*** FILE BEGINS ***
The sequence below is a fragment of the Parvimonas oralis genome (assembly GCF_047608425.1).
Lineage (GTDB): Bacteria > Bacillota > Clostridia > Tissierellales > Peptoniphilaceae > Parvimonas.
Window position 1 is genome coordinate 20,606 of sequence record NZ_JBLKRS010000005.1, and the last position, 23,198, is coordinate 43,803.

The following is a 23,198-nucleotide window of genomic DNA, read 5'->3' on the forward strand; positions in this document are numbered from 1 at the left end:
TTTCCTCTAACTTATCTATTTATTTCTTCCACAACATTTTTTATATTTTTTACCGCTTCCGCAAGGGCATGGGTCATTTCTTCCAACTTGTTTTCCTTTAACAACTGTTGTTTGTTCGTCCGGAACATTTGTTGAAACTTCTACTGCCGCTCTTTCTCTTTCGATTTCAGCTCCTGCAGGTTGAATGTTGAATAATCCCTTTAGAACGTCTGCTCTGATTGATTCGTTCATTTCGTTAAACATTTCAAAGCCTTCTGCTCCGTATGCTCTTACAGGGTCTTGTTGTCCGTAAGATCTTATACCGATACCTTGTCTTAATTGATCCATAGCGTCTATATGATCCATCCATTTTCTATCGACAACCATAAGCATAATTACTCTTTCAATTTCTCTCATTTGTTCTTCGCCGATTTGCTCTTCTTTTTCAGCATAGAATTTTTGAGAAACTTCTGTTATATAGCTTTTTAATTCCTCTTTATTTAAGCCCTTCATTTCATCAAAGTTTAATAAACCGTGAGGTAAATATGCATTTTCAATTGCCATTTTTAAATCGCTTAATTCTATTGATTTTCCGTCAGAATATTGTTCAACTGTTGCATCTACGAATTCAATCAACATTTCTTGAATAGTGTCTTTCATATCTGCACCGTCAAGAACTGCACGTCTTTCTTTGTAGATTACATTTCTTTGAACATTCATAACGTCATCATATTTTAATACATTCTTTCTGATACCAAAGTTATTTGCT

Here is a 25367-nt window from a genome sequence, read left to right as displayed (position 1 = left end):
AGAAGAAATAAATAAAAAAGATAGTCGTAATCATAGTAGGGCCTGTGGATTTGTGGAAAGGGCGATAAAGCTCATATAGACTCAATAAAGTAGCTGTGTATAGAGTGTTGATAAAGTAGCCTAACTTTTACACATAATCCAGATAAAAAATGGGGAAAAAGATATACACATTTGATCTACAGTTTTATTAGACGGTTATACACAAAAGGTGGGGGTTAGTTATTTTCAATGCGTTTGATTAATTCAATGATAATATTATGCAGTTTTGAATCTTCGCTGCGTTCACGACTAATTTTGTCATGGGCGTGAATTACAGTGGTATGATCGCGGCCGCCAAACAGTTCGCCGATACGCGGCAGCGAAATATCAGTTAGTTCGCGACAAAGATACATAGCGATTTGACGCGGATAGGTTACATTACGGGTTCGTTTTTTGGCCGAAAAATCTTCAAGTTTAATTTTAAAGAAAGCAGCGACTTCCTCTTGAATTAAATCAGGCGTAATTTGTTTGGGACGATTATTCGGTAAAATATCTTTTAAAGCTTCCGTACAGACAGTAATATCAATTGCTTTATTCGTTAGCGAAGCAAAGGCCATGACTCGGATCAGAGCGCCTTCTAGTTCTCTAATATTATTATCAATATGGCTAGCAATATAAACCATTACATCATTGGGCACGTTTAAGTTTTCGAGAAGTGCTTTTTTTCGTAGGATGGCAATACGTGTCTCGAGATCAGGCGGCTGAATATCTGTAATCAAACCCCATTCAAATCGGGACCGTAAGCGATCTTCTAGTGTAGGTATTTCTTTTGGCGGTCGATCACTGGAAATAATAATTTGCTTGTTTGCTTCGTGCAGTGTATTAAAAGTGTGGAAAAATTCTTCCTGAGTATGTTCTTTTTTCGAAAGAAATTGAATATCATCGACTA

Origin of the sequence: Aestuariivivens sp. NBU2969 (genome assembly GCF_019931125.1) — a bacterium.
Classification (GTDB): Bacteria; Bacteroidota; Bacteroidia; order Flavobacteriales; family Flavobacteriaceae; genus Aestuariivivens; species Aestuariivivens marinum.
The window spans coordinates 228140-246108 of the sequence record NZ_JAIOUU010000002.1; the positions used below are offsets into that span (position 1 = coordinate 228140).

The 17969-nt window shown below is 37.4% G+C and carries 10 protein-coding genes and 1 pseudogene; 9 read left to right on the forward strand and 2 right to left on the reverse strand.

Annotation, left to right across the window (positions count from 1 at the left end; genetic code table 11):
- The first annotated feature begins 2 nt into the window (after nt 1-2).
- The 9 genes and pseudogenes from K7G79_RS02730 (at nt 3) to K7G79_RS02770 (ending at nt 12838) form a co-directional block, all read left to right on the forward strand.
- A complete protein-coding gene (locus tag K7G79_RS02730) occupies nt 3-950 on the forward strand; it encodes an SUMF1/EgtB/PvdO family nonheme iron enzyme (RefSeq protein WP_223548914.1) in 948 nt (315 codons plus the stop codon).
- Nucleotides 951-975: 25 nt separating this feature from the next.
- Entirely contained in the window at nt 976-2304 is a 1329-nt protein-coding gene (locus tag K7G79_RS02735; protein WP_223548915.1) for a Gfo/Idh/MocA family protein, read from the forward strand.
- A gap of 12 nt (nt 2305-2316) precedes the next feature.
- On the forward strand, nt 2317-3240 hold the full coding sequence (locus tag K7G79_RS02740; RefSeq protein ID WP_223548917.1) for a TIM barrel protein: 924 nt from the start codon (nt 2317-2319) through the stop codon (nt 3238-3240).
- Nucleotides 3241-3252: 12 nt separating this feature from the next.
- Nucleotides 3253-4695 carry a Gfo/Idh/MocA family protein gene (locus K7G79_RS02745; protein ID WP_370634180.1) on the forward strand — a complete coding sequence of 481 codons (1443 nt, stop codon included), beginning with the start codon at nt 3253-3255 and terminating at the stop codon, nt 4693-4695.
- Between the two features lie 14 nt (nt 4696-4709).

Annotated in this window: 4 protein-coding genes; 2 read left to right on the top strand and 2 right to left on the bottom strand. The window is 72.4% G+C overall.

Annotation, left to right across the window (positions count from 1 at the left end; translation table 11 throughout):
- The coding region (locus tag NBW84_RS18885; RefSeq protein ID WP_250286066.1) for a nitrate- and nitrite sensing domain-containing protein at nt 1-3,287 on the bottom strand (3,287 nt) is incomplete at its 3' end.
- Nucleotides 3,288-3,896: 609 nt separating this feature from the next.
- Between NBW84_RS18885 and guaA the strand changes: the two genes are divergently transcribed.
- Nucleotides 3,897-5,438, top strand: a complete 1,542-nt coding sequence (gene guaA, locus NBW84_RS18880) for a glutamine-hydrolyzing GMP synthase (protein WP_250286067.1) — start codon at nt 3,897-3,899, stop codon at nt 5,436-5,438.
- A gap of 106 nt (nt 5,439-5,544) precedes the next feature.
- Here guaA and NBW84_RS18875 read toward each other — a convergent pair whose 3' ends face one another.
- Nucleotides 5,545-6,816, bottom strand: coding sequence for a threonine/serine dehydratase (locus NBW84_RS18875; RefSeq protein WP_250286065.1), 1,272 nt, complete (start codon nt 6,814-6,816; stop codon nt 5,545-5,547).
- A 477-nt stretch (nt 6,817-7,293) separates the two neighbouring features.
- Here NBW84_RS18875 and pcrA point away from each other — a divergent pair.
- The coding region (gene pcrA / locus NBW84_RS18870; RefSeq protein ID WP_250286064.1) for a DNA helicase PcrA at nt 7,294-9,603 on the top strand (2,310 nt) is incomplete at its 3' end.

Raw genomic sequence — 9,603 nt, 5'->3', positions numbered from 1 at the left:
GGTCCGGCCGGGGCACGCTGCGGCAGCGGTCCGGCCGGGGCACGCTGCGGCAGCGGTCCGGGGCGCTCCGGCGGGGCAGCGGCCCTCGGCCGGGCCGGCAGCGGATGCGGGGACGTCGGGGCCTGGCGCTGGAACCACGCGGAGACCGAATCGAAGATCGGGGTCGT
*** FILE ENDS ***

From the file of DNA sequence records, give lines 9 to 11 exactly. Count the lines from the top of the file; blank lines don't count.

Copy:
Classification (GTDB): Bacteria; Bacteroidota; Bacteroidia; order Flavobacteriales; family Flavobacteriaceae; genus Aestuariivivens; species Aestuariivivens marinum.
The window spans coordinates 228140-246108 of the sequence record NZ_JAIOUU010000002.1; the positions used below are offsets into that span (position 1 = coordinate 228140).

The 17969-nt window shown below is 37.4% G+C and carries 10 protein-coding genes and 1 pseudogene; 9 read left to right on the forward strand and 2 right to left on the reverse strand.